For this month’s reagent round up, I would like to share a comparative data set showcasing our MatriClone matrix.
MatriClone is an exciting opportunity for customers looking to accelerate their cell therapy workflows and deliver new treatments to market. For those who are not familiar with the matrix, it is comprised of truncated recombinant Laminin-511 protein and is designed to support the health and pluripotency of induced pluripotent stem cells (iPSCs). Unlike most iPSC matrices, MatriClone is optically suited for whole well imaging required for regulatory approval and is soluble, meaning that pre-coating of plates is no longer required!
Two iPSC cell lines, Cell Line 1, and Cell Line 2 were adapted to 4 iPSC matrices. These included MatriClone and 3 other iPSC matrices which have been anonymized as follows: Reagent A, Reagent B, and Reagent C.
Following adaptation, the ability of the 4 matrices to support iPSC Cell Line 1 and 2 was evaluated. The 4 matrices were used following both the conventional pre-coating protocol, and the in-solution method to compare the two techniques. For those who are not familiar with the ‘in-solution’ method, this involves adding matrix to the culture media at the same time as the cells during cell passaging, rather than pre-coating the plate.
Cell Line 1 was seeded at 1×10⁴ cells/mL and Cell Line 2 was seeded at 1.3×10⁴ cells/mL into 24 well plates. Wells which had been pre-coated with each of the matrices at their standard coating concentrations were set up in triplicate. Simultaneously, wells which were coated following the in-solution method were set up in triplicate for each matrix. Wells at 0.5x and 0.25x the standard coating concentration were also set up for each matrix, following both the pre-coating and in-solution method, in triplicate. Finally, control wells, containing no coating, were also set up.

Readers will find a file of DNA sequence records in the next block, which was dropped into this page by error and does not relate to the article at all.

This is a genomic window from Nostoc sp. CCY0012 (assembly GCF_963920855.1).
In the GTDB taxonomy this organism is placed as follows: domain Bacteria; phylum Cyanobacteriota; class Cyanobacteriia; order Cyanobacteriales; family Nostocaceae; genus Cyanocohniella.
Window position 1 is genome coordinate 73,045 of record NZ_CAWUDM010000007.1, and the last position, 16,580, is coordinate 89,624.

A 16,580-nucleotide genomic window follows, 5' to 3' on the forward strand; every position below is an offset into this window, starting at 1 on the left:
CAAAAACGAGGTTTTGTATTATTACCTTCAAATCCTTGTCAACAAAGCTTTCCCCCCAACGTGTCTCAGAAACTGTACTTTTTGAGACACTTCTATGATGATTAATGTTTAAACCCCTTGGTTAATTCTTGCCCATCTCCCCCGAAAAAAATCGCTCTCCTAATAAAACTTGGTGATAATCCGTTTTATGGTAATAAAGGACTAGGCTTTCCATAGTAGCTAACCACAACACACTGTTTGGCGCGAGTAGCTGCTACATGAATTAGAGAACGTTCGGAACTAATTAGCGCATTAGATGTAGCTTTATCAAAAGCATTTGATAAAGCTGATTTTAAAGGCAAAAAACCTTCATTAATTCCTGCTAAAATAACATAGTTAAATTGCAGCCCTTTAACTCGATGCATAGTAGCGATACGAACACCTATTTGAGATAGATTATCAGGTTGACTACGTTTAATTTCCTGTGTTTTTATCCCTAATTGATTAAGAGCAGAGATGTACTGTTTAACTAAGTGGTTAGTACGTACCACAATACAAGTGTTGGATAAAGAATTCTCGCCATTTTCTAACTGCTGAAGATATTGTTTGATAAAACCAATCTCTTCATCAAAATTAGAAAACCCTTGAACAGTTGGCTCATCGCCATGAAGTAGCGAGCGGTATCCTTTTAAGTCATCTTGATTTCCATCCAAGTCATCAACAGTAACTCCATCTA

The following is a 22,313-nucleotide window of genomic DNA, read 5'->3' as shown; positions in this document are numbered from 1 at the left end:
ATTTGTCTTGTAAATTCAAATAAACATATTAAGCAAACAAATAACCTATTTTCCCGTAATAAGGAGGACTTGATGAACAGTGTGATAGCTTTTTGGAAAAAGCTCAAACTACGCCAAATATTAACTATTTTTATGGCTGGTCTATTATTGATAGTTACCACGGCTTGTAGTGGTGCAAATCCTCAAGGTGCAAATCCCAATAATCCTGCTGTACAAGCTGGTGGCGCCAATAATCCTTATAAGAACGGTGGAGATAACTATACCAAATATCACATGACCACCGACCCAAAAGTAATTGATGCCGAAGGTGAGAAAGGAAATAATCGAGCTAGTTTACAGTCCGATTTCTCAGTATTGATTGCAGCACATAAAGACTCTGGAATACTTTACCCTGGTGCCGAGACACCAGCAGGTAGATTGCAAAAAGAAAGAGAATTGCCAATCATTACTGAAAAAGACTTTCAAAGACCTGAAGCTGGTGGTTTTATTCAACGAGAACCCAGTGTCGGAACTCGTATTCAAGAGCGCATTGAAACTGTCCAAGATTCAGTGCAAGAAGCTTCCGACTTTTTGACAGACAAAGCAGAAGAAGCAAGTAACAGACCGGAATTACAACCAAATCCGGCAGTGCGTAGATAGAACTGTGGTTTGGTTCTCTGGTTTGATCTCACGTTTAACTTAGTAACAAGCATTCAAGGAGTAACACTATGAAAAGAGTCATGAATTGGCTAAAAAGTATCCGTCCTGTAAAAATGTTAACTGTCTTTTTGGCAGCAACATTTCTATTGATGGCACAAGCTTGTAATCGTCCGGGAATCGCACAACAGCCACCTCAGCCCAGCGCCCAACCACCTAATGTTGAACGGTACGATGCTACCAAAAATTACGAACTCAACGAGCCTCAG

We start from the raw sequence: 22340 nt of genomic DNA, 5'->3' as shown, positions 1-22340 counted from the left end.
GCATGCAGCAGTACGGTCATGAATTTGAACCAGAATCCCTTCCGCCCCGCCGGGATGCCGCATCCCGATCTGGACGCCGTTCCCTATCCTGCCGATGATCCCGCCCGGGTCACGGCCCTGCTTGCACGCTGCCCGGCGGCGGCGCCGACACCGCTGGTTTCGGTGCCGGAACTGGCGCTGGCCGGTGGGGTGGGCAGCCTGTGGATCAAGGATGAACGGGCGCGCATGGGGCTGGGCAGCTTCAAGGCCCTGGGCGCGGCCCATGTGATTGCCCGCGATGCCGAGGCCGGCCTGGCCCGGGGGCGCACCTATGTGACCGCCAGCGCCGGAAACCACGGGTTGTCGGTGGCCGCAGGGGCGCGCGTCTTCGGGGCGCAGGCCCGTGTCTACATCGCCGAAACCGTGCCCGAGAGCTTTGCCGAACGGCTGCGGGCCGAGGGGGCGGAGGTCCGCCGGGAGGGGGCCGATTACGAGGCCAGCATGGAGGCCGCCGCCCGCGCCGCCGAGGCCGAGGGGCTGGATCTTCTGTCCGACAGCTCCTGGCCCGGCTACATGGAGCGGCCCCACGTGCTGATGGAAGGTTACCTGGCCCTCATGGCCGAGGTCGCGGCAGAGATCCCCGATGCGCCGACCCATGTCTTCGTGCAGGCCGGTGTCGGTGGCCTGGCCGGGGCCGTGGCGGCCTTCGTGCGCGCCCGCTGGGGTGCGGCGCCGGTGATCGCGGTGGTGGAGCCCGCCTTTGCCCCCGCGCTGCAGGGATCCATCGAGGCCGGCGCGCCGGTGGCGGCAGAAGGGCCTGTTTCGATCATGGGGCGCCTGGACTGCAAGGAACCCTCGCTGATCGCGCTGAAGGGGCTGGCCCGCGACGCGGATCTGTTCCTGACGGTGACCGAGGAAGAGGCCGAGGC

For the pre-coating method, 300ul/well of the appropriate matrix was added and processed as per the matrices’ instructions, before 2mL of cell suspension was added. For the in-solution method, 300uL of the appropriate matrix was added to the 2mL of cell suspension, before aliquoting into the wells.
Plates were cultured for 5 days and assessed on a daily basis for their percentage confluence using the Cell Metric®.
Cell Line 1 and 2 showed little difference in growth rates when MatriClone was used to pre-coat plates, versus in-solution. There was also minimal difference in growth rates between the different concentrations tested for both methods.
Meanwhile, both cell lines adhered and formed colonies when MatriClone and Reagent A were used in-solution. No attachment and subsequent growth were observed when Reagents B and C were used in-solution, by comparison.
The next observation of note is that Cell Line 1 and 2 both attached and grew at all matrix concentrations when the conventional pre-coating method was followed, however the growth of both was noticeably slower when Reagent C was used.
Finally, both cell lines did not attach and grow in the absence of matrices.
The study demonstrates MatriClone as a robust matrix to support the health and growth of iPSCs. Comprised of truncated recombinant Laminin-511 protein, the matrix promotes greater adhesion than full-length Laminin protein and is optically suited for automated imaging. Finally, with the additional advantage of being suitable for in-solution applications, MatriClone is an exciting opportunity for customers to accelerate their cell therapy workflow and deliver new treatments to market.
Advanced Instruments are uniquely positioned to provide both research grade MatriClone, and Clinical Manufacturing Grade Laminin from the same source material, ensuring quality and consistency across the research and GMP iPSC workflows. Clinical Manufacturing Grade Laminin is available for use with VIPS® PRO, VIPS® , Cell Metric® X or Cell Metric®.
I hope you have enjoyed this short case study. Please reach out to us at [email protected] if you would like to learn more about MatriClone and Clinical Manufacturing Grade Laminin!